'Like A Giant Grabbed Our Room And Shook It': Strong Quake Rattles Puerto Rico
A 5.8-magnitude quake has hit Puerto Rico, triggering small landslides, causing power outages and severely cracking some homes.
It was one of the strongest quakes yet to hit the US territory, which has seen a flurry in the past week.
The quake struck at 6.32am local time just south of the island at a relatively shallow depth of 10 km, according to the US Geological Service.
There were no immediate reports of casualties and no tsunami threat, officials said.
The quake was followed by a string of smaller tremors, including another quake measured at magnitude 5.0 that struck later Monday, at 10:51 am, shaking power lines and frightening residents in the south who had been waiting outside their homes due to fears the buildings were damaged and unstable.
Power outages were reported in some parts of Puerto Rico following the quake, Angel Vazquez, emergency management director for the southern coastal city of Ponce, said.
"This is one of the strongest quakes to date since it started shaking on December 28," he said. "It lasted a long time."
Residents in southern coastal towns began posting pictures of partially collapsed homes and large boulders blocking roads as officials urged people to remain calm.
Dr Sindia Alvarado, who lives in the southern coastal town of Penuelas, said she was petrified.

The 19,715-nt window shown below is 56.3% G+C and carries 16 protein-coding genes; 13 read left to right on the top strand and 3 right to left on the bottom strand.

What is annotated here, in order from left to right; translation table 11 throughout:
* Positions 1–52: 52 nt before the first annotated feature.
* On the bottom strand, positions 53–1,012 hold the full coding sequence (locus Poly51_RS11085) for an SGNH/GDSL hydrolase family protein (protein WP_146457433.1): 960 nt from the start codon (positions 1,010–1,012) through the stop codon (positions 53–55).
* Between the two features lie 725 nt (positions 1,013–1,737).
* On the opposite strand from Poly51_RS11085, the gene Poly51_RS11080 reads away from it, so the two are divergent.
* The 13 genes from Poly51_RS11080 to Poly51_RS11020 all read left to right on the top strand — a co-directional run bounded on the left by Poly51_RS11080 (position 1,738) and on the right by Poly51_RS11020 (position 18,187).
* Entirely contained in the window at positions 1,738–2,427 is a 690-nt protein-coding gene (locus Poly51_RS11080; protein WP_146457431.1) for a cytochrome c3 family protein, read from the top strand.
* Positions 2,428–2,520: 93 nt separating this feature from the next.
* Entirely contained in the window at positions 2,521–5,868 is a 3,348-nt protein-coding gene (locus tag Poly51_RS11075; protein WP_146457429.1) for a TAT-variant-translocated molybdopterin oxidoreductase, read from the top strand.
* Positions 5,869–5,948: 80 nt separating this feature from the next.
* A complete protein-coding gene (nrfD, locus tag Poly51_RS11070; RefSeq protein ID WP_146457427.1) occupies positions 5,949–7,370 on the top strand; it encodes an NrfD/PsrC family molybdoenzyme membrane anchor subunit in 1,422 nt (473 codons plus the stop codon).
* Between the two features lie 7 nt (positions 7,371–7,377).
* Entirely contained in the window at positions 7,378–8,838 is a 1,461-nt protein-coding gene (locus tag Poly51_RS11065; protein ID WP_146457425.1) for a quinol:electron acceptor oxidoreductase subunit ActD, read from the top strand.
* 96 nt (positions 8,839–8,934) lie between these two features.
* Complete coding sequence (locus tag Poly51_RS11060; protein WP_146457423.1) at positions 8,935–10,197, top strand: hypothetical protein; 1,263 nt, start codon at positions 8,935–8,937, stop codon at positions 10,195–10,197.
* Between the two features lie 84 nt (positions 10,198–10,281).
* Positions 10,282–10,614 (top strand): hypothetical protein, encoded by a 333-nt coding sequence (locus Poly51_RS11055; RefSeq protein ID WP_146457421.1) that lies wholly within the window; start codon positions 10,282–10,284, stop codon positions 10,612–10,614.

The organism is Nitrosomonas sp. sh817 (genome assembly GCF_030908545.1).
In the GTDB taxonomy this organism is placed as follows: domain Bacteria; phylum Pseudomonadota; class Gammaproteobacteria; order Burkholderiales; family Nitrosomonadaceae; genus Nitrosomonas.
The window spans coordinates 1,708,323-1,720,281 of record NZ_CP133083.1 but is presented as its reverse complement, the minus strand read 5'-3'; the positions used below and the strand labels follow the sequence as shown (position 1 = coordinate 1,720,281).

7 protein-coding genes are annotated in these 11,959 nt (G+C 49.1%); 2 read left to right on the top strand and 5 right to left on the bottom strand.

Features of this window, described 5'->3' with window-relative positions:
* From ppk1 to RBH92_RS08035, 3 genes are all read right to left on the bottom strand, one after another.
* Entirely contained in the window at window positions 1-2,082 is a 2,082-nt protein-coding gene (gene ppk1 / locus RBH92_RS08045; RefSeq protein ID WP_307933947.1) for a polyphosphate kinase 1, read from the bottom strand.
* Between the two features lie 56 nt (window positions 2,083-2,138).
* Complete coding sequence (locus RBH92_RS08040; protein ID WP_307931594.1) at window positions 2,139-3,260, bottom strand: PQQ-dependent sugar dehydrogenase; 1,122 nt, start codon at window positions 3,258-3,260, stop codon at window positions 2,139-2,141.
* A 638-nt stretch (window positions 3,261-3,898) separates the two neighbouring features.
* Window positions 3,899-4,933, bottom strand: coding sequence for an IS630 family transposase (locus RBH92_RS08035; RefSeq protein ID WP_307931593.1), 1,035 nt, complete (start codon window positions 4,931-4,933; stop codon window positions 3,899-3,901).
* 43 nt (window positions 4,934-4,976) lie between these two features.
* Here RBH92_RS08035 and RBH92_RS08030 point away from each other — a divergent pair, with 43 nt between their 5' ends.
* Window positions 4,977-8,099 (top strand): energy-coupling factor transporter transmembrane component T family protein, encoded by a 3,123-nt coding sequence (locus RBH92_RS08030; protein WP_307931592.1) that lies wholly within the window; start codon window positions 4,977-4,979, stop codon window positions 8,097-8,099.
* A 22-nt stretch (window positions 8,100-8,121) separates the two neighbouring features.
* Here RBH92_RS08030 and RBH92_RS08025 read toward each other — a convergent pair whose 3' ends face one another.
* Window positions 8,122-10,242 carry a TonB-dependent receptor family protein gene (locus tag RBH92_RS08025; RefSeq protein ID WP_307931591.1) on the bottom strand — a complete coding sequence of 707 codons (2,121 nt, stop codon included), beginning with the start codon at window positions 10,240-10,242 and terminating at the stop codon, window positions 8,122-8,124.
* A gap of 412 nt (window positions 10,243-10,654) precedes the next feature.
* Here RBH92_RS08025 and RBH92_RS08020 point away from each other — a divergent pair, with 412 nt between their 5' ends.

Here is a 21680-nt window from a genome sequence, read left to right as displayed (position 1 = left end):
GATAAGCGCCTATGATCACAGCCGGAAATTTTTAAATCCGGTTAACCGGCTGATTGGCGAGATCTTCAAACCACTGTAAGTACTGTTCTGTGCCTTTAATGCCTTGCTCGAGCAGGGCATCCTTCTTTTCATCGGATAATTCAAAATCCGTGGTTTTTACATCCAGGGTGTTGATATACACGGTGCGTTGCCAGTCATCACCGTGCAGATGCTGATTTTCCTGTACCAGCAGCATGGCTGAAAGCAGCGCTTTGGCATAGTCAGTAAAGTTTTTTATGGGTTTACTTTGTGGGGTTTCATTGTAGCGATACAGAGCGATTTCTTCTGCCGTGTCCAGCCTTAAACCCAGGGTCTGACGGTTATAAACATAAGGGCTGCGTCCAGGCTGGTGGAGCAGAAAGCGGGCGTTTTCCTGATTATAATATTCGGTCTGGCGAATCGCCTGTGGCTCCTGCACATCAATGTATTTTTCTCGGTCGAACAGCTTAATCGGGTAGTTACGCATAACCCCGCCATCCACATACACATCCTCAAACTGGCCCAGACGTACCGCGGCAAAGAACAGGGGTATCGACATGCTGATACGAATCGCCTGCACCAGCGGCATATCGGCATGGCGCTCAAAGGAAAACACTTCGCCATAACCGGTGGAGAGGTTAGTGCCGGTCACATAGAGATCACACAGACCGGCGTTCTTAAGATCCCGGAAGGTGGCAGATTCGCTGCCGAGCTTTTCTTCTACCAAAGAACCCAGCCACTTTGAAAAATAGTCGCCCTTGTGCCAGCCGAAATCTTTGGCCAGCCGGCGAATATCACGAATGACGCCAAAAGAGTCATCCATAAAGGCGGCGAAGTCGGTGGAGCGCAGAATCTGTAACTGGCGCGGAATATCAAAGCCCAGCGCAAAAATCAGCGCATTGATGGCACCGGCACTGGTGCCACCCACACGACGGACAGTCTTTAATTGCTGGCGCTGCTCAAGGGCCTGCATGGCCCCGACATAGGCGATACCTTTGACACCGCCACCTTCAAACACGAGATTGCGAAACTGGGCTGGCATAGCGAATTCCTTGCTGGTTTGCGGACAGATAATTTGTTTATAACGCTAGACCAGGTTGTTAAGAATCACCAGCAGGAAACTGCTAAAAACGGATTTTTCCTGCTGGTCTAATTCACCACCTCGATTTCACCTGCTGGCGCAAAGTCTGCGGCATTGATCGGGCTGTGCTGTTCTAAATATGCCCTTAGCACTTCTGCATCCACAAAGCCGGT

"My entire family woke up screaming," she said. "I thought the house was going to crack in half."
At a hotel in the south west coastal town of Guanica, people panicked as they tried to flee in their cars, only to realise that large boulders were obstructing the only road heading north to the capital San Juan, lawyer Jose Francisco Benitez said.
"I have never felt anything like this," he said.
It was like a giant grabbed our room and shook it.
The flurry of quakes in Puerto Rico's southern region began on the night of December 28, with quakes ranging in magnitude from 4.7 to 5.1.
Previous quakes of lesser magnitudes in recent days have cracked homes and led to goods falling off supermarket shelves.
Puerto Rico doesn't have a public earthquake warning system, except for sirens that are supposed to ring in case of a tsunami. Residents criticised the government for what they believe is a lack of action.
Victor Huerfano, director of Puerto Rico's Seismic Network, said shallow quakes were occurring along three faults in Puerto Rico's south west region: Lajas Valley, Montalva Point and the Guayanilla Canyon.
He said the quakes overall come as the North American plate and the Caribbean plate squeezes Puerto Rico, and that it was unclear when they would stop or if bigger quakes would occur.
One of the largest and most damaging earthquakes to hit Puerto Rico occurred in October 1918, when a 7.3-magnitude quake struck near the island's north west coast, unleashing a tsunami and killing 116 people.